This jolly season is often made jollier with that nice holiday bonus — preferably cash — from your boss.
But what happens when that bonus, as well-intentioned as it may be, is useless, even insulting? We turned to question-and-answer site Quora to find out the worst bonus ever received from an employer. Here’s what respondents had to say.
David Hood received a string of “real winners” all from the same nursing-home employer. He wrote:
- One year each person got a ham. I don't eat meat and many of my co-workers were Jewish.
- I got a company sweatshirt mailed to my house that was four sizes too big and one arm was longer than the other by six inches or so.
- A letter of thanks directly from my boss. He got my name wrong even though I had been there for years and it was a small staff. It wasn't a typo either as he referred to me as "Danny" twice in the same letter.
- A coupon to eat a free meal at the nursing home I worked at...as a cook. They didn't charge for staff meals either.
- An envelope full of pamphlets on how to lose weight with no letter or explanation.
- A gas card for 15 bucks from a place that had been closed for nearly six months.
Worse, perhaps, is when an employer appears to be presenting a monetary gift, but delivers something different altogether. Imagine Jay Bazzinoti’s excitement one Christmas when he received a sealed envelope from human resources with the words “Company Incentive Bonus” and “We Appreciate Your Hard Work” written on it.
To his horror, the envelope was full of coupons. “To make matters worse, since the company was bi-coastal, the envelope was stuffed in California and most of the coupons were useless in Boston,” he wrote. “It made me rather bitter. I tossed it right in the trash, laughing at my naive belief that the company might actually do something human and unexpected in a way that actually benefitted the employees.”
Similarly, Andy Warwick, who wrote his company’s English courses, felt disbelief when he received his holiday bonus: a 20% discount on the company's English courses for his kids.
“I don’t have kids,” Warwick wrote. “[This was] a nice offer for the Chinese staff perhaps but not so much for the likes of me.” [Warwick has since deleted his post.]
Postal workers in the UK have been equally miffed. “Royal Mail celebrated record £100m ($156.6m) profits by sending all its employees a magnificent bonus…a packet of flower seeds,” wrote Joe Geronimo Martinez. “This ‘gift’ retailed at around 30p (45 cents).”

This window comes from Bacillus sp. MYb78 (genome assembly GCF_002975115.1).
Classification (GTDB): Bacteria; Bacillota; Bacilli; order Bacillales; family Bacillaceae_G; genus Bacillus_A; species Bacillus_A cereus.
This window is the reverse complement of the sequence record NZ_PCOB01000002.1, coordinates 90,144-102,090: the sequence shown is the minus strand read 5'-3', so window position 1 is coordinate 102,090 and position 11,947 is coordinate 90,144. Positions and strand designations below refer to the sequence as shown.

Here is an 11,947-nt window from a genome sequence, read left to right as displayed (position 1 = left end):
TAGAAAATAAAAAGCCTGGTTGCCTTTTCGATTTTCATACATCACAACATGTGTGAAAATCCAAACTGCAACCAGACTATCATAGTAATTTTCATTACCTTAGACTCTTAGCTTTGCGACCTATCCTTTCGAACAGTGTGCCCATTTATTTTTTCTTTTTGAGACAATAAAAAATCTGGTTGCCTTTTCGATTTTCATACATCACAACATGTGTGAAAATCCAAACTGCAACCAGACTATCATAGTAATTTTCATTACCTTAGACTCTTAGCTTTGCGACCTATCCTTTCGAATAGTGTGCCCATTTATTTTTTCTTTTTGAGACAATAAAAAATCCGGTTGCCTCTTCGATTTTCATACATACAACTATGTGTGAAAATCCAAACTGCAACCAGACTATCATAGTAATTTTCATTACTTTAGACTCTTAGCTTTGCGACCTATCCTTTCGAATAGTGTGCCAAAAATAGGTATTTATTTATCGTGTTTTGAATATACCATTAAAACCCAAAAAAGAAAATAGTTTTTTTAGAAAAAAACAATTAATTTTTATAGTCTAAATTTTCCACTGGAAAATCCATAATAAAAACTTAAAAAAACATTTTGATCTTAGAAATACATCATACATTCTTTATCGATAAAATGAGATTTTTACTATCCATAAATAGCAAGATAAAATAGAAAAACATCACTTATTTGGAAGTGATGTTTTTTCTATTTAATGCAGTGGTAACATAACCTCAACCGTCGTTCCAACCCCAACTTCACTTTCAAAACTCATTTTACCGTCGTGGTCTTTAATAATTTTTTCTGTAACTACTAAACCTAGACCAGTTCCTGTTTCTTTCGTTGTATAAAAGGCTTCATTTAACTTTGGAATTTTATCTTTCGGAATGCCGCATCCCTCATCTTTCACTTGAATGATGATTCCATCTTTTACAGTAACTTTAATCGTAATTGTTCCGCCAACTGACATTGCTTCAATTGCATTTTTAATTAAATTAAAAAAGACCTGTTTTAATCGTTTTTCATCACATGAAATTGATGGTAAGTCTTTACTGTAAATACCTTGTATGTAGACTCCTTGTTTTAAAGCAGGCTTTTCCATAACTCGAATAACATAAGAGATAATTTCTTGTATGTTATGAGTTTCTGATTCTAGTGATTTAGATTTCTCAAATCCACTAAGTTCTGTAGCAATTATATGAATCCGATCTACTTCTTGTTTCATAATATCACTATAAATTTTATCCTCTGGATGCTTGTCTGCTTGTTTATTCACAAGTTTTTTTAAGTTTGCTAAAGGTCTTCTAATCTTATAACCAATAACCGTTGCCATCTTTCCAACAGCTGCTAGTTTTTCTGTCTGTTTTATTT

And in Singapore, Marissa Louise once received a bonus of an ez-link card for public transportation with “a $3 (yes....THREE) balance, designed by the boss' 7-year-old daughter,” she wrote. “We are all either Singapore citizens, permanent residents or long-term pass holders for God’s sake, not a one-day tourist.”
Takes the cake
From burritos, to pistachios, candy bars and fruit cake, respondents said they’ve received it all in the name of a holiday bonus. Some items, though, have been appreciated more than others.
Corrie Hausman, now a HR specialist and recruiter, recalls a trying retail job where she worked long hours, had few breaks and dealt with grumpy customers. “Amazingly, though, we got a Christmas bonus!,” she wrote. “A box arrived from the head office. It contained some cookies (six in total) which were to be shared amongst a staff of about 25, a catalogue listing all the cookies we hadn't received and a letter from the head office, telling us all to work harder. The best part? All six cookies had been smashed to bits in transit.”
Dana Poncelet’s bonus of a turkey and a box of oranges was initially welcomed. Then they “were subsequently declared as taxable income on my paycheque.”
At least she got a turkey. Steve Johnson, a federal contractor on a military base, received a turkey for 15 years, a tradition that survived three different contractors.
“Then the cheapest company on earth…got the contract,” Johnson wrote. “For Christmas that first year, they ACTUALLY, honest-to-God gave the employees a photocopy of a turkey silhouette. It wasn't even a copy of a real turkey. It looked like the turkeys your kids make out of their handprints in kindergarten, except it wasn't even in colour. Just a black and white silhouette of a turkey. Several of them were taped to headquarters' front door in the days following.”
The kicker? “The next year, we didn't even get a copy of a turkey,” he wrote.
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Quora respondents are required to use their true names under the site’s Real Names policy. To help ensure legitimacy and quality, Quora asks some individuals, such as doctors and lawyers, to confirm their expertise.